The all-ages cast and crew entertained audiences with their singing, dancing and acting talents while telling the story of the village of Anatevka in 1905.
Set in pre-revolutionary Russia, Fiddler on the Roof revolves around poor Jewish milkman, Tevye (Played by Andy Enns, who did an outstanding job portraying his character) and his family consisting of his quick-witted wife, Golde (Done by experienced-actress Alison O’Toole) and their five daughters Tzeitel (Jenna Cann), Hodel (Angelica Jesser), Chava (Paula Loroff), Shprintze (Taryn Wesley) and Bielke (Emily Cavin). Throughout the musical, Tevye has to deal with challenges brought on by his poverty, the harmful attitudes of non-Jewish members of the community and challenges to his long-held traditions from the romantic entanglements of his daughters.
The gossipy village matchmaker Yente (Acted out superbly by Margaret Logan) tries to set up Tevye’s oldest daughter Tzeitel and the communities’ wealthy butcher Lazar Wolf (Played hilariously by Keith Lambourne) and after getting drunk with Lazar, Tevye agrees. Soon after he discovers that his daughter is in love with a poor tailor and childhood friend Motel (Acted out by Paul Beaulieu).
With Sabbath approaching, Tevye invites Perchik (Played by actor Kieren Nelson), a young, idealistic man to join them for Sabbath, and tutor his two youngest daughters. After an argument between Perchik and Hodel about Perchik’s lesson, the two dance together, breaking a tradition of the Jewish faith.
Tevye successfully convinces his wife Golde that their eldest daughter should marry Motel in a comical scene when Tevye describes a “dream” he had to his wife. In his dream, Golde’s grandmother Tzeitel (Played by Trudy Martin) and Lazar Wolf’s dead wife Fruma-Sarah (Played by Patty Forman) come back from the dead, along with zombie-like creatures, telling Tevye to not let his eldest daughter marry the much-older and widowed butcher.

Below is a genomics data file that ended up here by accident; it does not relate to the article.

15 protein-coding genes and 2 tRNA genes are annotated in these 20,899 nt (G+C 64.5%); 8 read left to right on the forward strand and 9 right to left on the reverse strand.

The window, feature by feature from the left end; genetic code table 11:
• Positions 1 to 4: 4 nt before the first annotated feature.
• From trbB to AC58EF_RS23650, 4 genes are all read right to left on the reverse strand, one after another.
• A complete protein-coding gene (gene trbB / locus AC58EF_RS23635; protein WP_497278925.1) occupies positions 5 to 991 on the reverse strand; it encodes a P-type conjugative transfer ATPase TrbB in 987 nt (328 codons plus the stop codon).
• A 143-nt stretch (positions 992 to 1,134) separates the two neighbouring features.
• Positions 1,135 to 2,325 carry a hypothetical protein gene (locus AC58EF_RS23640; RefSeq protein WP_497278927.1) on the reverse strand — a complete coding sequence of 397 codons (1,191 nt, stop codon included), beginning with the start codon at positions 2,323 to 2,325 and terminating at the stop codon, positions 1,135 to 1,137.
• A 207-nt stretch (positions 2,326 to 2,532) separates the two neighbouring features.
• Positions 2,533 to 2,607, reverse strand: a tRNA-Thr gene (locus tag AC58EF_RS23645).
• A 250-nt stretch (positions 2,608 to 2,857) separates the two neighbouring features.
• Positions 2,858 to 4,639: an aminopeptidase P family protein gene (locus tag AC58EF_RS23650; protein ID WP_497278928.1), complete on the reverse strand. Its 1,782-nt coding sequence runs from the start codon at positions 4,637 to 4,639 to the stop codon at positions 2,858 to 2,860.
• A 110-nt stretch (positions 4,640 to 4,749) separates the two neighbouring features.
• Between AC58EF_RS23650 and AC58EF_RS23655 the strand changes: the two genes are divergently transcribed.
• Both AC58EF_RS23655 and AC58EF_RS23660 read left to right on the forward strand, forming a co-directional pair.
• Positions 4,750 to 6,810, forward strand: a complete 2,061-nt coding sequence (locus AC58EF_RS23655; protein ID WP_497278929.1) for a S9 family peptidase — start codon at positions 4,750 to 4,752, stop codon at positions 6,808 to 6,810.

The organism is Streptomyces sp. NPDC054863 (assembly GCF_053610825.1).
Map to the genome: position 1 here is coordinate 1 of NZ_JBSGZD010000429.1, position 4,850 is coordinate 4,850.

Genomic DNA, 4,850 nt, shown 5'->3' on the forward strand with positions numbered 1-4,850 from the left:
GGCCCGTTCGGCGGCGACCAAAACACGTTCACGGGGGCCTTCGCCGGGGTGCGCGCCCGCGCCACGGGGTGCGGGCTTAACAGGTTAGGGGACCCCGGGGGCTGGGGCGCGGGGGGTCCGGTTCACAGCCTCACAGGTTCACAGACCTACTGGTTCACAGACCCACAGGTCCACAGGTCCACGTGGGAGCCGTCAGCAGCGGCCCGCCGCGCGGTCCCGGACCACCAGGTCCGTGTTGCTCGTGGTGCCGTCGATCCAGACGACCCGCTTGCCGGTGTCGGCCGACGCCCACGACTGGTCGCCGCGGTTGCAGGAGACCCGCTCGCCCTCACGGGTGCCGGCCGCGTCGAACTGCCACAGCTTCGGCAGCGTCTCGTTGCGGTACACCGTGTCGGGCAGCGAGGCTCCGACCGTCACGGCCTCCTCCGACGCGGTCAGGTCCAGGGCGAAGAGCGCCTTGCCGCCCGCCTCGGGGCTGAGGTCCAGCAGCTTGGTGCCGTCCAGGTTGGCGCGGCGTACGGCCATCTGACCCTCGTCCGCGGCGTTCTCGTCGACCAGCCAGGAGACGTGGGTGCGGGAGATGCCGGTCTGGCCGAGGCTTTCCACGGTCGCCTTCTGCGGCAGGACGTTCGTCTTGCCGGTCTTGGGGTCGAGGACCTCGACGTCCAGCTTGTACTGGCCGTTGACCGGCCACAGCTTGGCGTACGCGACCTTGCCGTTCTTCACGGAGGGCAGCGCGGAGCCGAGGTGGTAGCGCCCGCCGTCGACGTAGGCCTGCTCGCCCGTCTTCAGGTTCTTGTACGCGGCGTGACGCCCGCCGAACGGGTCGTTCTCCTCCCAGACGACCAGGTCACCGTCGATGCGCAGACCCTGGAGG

Now that her parents are convinced, Tzeitel marries Motel in the final scene of act one, where a fight between Tevye and Lazar Wolf breaks out, as well as dismay from the fact that Perchik and Hodel dance together at the wedding. The celebration ends unexpectedly when a group of Russians come to the village to perform the “demonstration”. They disrupt the wedding party, damaging the wedding gifts and wound Perchik, who attempted to fight back against them.
Act two starts off with Perchik telling Hodel that he must return to Kiev to work for the coming Russian Revolution. He proposes to Hodel, once again breaking a tradition, and the two seek Tevye’s blessing. After his departure, news arrives that Perchik has been arrested and exiled to Siberia. Hodel then leaves Anatevka to join him.
Meanwhile, Chava forms a romance with the non-Jewish Fyedka (Acted by Pierrot Fillion). Chava goes to her father and asks for his permission to get married to Fyedka, however Tevye cannot get over the idea of his daughter marrying outside of the faith, and vows to never speak to her again because of her tradition-breaking romance.
Some months later, Motel finally can afford a sewing machine, which means he and Tzeitel can make money. The two have also become parents of a baby in past months.
However there isn’t much time to enjoy their new life, as the head of the Russian authority in Anatevka, the Constable (Performance by Dan Bubas) warns villagers that the Russians are expelling the Jews from their village.
All the members of the family disperse from the village, and head towards their new lives in various locations, all the while with the fiddler (Played by Noah Ferland) following them.
The Prince Rupert production featured classic songs from Fiddler on the Roof including “Traditions”, “If I Were a Rich Man” and “Matchmaker, Matchmaker” done by musicians Peter Witherly, Cristina Soto, Elaine Luscher, Dawn Quast, Denise Russell, Jana Weir, Kristy Tillman, John Turner, Patricia Roubicek, Dennis Blake, Rumi Kodama, Jessica and Doug Hembroff, Katie Lyon, Toni Carlson, Kevin Shrubsall and Charles Justice. The musical team performed over twenty songs for the musical.
The production team for Fiddler on the Roof included Rudy Kelly as director, Peter Witherly as the musical director, Jewel Jerstad being in charge of the choreography and Crystal Lorette as the show’s producer.
The musical originated from the book by Joseph Stein, which is based on Sholom Aleichem’s stories. Along with catchy music by Jerry Bock and lyrics by Sheldon Harnick that can easily get stuck in ones head, Fiddler on the Roof entertained.